"Then, though I don't think my Pyke ancestors were the least bit Jewish or related to the London ones, the family story is that g-g-mother Mary Mosely who married a Heath from Devon was Jewish. If the surname was originally Moses or something similar, how ironic that they should pick the good English locality name Mosely to sound more English – but then it was a century before Oswald so how were they to know?"

Oswald Mosely, in case you're wondering, was an English fascist leader. In my reply I noted that Hecht is a Jewish surname – and the German word for pike (the fish).

John Pyke replied (in part): "As to Pikes, I did find a page on http://ancestry.com that said that a Jew from Amsterdam called Snoek had a heap of sons all called Pike who were living in England so yes you probably should add it... And if Mosely is not on your list you should add it too, and note the irony. Though I must say we have no proof of Mary Mosely's Jewishness or any sign of her ancestry. [A distant cousin] had also heard that she was supposed to have been Jewish so I presume that the story had come down from a Heath of an earlier generation, and is most likely true."

I will also be adding a few other names (or snippets of information related to names that are already there) to my list. Here are the details:

Horwich, Hurwich (from the town Horovice in Bohemia?); Gordon (from Grodno, Lithuania or from the Russian word gorodin, for townsman); Halperin (from Helbronn, Germany); Heller (from Halle, Germany); Hollander (from a town in Lithuania settled by the Dutch); Hendler.

In due course I will post an updated version of the list.

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I recently set out my views on logic and truth, drawing in particular on something Karl Popper wrote on the subject. It's a bit dry and boring – unless perhaps you have a particular interest in questions like: What is logic? Where does it come from? What 'authority' (if any) does it have? Can knowledge be objective?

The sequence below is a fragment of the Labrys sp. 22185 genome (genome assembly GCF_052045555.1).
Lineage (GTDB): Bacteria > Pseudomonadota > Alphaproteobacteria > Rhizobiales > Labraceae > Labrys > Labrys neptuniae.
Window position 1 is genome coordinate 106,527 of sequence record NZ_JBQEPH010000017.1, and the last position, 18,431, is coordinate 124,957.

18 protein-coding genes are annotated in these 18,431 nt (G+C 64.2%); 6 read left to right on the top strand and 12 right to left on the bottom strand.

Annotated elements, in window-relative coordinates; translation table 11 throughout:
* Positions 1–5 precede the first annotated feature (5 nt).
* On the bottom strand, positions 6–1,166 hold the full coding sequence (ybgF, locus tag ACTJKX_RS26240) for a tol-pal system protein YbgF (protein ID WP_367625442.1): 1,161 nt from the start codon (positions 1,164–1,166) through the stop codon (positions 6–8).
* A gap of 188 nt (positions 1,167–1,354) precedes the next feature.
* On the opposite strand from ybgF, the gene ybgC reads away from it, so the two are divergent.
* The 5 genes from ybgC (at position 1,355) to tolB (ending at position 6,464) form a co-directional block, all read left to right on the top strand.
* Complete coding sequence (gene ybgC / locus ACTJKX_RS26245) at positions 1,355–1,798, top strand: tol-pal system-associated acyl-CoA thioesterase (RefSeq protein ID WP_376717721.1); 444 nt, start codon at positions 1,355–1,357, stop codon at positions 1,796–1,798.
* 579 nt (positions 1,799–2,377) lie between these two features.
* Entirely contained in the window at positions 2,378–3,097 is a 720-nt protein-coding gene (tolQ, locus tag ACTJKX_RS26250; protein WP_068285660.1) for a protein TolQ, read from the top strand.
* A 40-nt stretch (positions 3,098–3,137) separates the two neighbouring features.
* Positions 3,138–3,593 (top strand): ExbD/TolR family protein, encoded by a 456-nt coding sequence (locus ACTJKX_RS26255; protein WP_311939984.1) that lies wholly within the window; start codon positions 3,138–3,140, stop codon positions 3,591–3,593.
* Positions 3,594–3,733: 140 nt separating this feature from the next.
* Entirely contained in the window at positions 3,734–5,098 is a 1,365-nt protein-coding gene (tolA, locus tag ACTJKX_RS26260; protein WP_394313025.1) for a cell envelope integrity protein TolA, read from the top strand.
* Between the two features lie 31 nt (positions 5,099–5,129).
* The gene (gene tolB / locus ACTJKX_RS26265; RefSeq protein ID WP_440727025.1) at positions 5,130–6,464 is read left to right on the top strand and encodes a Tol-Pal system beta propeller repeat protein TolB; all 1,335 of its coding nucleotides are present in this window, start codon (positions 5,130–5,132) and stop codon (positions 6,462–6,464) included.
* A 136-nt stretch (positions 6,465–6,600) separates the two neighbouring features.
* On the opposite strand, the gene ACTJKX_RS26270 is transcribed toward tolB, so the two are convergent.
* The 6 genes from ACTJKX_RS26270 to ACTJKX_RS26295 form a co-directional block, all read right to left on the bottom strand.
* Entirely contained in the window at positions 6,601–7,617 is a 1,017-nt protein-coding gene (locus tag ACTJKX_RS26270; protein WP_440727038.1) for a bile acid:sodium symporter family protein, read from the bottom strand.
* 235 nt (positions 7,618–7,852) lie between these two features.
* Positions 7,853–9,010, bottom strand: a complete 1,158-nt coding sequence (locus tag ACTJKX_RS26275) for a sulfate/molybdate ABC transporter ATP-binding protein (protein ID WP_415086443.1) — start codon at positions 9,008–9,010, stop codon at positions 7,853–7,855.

I am opposed (as Popper was) to the view that everything is relative. I think that perhaps human values are relative, but knowledge of the world can be seen to be objectively based.

I was particularly pleased that the essay prompted a good discussion. (Daniel Kaufman, by the way, is a Missouri-based academic who co-founded The Electric Agora. He and I disagree on a few things, as you'll see from the discussion.)

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In my latest piece for The Electric Agora I talk about parallels between Donald Trump's stated policy positions and those of Enoch Powell in post-World War 2 Britain. Here is the first half of the article (see link for the full piece)...

Contributors to The Electric Agora have – not surprisingly – been giving their reactions to the result of US election. The other contributors are US citizens, so my perspective is different. No call for introspection or soul-searching. Certainly no cri de coeur. If I say, “He’s not my President,” it’s just a simple statement of fact.

Moreover (and this is probably more significant), I do not identify with the left or with progressivism, as most contributors and commenters here seem to do. On the ideological front, I see myself more as a skeptical conservative than as a progressive (as the term is generally understood), but my skepticism extends to political labels. Any label is provisional and potentially misleading. If you want to know someone’s political orientation you need to know where they stand on this and that particular question – if they stand anywhere at all. Speaking for myself, there are many important issues on which I have no strong views. (It is an unfortunate feature of the present political and social climate that uncertainty or agnosticism on certain issues is seen as tantamount to heresy.)

Two essays I wrote in the lead-up to the election were very critical of Hillary Clinton’s neoconservative foreign policy orientation. We’ll never know now whether those fears and predictions about what a Hillary Clinton presidency would entail were justified or on target. They will not be empirically tested. (Thank goodness, I say.)

It remains to be seen, of course, whether Donald Trump succumbs to those same – still-powerful – neoconservative forces. But, even if he does to some extent, his heart will never be in the imperialist and interventionist camp to the extent that Hillary Clinton’s apparently was. I take comfort from this, if only because I see the neoconservative position as being ideological to the core and consequently blind to important empirical realities.

Enoch Powell [1912-1998] was a prominent and controversial figure in post-World War 2 British politics. During that period, geopolitical questions inevitably involved the issue of Communism. Nonetheless, the general thrust of this passage from a speech Powell gave in 1967 criticizing Britain’s attempt to maintain its global reach and role beyond a time when that was appropriate applies equally to the United States today, in my opinion:

"In our imagination the vanishing last vestiges… of Britain’s once vast Indian Empire have transformed themselves into a peacekeeping role on which the sun never sets. Under God’s good providence and in partnership with the United States, we keep the peace of the world and rush hither and thither containing Communism, putting out brush fires and coping with subversion. It is difficult to describe, without using terms derived from psychiatry, a notion having so few points of contact with reality."